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A little-noticed service contract dispute between a Houston-based shipper and the PRC-owned China Ocean Shipping Company (COSCO) is on its way to becoming a bellwether case before the Federal Maritime Commission. It involves shipper-carrier relations under the service contract provisions of the 1984 Shipping Act.
Two years ago in the California Shipping Line-Yang Ming case, the commission ruled that ocena carriers have the exclusive right to determine if a shipper is "similarly situated," and entitled to a "me-too" service contract.
This time around, the FMC will be faced with another tough decision--whether it has jurisdiction when a shipper alleges breach of contract.
The issue quietly hit the FMC's docket ledger back in October 1991 when Vinmer, Inc., a Houtston-based petrochemicals and plastics exporter, failed to win a service contract.
What makes the case unique is the fact that COSCO actually offered the contract, which was promptly signed by Vinmar. However, what threw the case to a possible breach of contract status was COSCO's decision not to sign or file the contract with the commission after it was offered to and accepted by the shipper.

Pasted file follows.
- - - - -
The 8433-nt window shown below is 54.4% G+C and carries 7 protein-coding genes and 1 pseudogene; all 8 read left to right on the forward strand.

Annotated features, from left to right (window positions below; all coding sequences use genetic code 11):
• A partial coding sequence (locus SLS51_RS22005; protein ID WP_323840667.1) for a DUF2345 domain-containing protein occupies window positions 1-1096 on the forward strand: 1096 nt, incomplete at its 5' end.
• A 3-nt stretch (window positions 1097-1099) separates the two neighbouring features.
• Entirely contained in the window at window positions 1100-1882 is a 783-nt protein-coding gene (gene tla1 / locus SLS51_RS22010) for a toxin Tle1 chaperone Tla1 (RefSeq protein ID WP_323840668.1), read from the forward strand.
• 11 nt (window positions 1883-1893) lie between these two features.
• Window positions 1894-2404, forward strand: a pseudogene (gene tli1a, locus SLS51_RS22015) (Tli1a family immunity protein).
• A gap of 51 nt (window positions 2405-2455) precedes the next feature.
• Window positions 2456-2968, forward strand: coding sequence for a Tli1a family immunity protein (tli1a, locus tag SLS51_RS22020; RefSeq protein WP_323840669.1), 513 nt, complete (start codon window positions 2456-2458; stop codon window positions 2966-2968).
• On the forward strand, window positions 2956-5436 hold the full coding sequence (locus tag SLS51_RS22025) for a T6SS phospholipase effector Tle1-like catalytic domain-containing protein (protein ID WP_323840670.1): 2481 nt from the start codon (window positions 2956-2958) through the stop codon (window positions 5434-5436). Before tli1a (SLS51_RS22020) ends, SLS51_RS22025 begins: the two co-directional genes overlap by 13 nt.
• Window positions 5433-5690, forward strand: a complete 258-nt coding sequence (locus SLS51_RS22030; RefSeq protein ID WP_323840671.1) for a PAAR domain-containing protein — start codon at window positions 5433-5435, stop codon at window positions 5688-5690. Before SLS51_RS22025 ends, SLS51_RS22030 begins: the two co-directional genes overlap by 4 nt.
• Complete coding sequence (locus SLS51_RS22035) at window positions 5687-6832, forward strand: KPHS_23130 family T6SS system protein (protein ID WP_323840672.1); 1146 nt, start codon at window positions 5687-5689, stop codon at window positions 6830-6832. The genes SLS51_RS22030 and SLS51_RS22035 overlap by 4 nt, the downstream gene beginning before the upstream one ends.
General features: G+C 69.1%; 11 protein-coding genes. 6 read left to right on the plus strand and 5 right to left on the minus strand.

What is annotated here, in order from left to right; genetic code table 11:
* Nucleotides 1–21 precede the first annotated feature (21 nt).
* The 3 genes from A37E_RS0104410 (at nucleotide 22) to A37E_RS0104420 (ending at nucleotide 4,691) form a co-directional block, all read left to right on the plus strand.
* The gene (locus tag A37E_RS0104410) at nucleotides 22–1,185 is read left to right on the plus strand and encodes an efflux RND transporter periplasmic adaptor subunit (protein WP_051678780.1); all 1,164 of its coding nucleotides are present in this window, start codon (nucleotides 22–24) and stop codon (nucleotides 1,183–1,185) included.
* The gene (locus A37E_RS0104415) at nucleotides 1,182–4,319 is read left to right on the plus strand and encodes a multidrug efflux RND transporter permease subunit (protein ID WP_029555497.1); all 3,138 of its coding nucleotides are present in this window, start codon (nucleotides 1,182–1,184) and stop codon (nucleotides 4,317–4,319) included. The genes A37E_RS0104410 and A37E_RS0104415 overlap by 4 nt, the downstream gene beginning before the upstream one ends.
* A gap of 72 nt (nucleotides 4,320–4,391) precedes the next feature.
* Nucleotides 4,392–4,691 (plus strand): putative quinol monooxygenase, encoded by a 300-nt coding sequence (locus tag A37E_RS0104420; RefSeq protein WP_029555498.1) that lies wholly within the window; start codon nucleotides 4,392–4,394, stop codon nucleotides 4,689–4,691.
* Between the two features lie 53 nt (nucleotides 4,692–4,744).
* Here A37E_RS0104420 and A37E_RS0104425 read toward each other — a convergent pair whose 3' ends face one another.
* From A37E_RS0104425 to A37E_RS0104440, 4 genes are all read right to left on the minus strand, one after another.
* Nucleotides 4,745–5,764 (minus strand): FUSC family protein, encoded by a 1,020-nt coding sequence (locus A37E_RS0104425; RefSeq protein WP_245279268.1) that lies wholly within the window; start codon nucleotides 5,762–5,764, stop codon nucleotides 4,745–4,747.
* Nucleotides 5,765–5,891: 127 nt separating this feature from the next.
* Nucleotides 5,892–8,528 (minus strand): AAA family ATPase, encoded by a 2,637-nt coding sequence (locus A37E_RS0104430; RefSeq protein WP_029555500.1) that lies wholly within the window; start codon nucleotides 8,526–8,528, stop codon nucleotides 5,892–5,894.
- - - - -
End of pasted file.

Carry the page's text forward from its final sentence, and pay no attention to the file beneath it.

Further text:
COSCO's Version Of What Happened. COSCO North America's vice president John Knapp indicated that Vinmar is not similarly situated to the shipper whose name is on the contract at issue.
Knapp indicated that the reason COSCO did not sign the contract offered to Vinmar was that during the course of a company investigation it found that Vinmar tendered only 40 percent of the 5,000 tons which it committed to COSCO in a 1988 service contract, and took eight months to pay COSCO the default penalties.
He also indicated that Vinmar's latest attempt to me-too the contract now at issue was just a ploy to win a better rate from COSCO.
Discussions with Vinmar over the latest …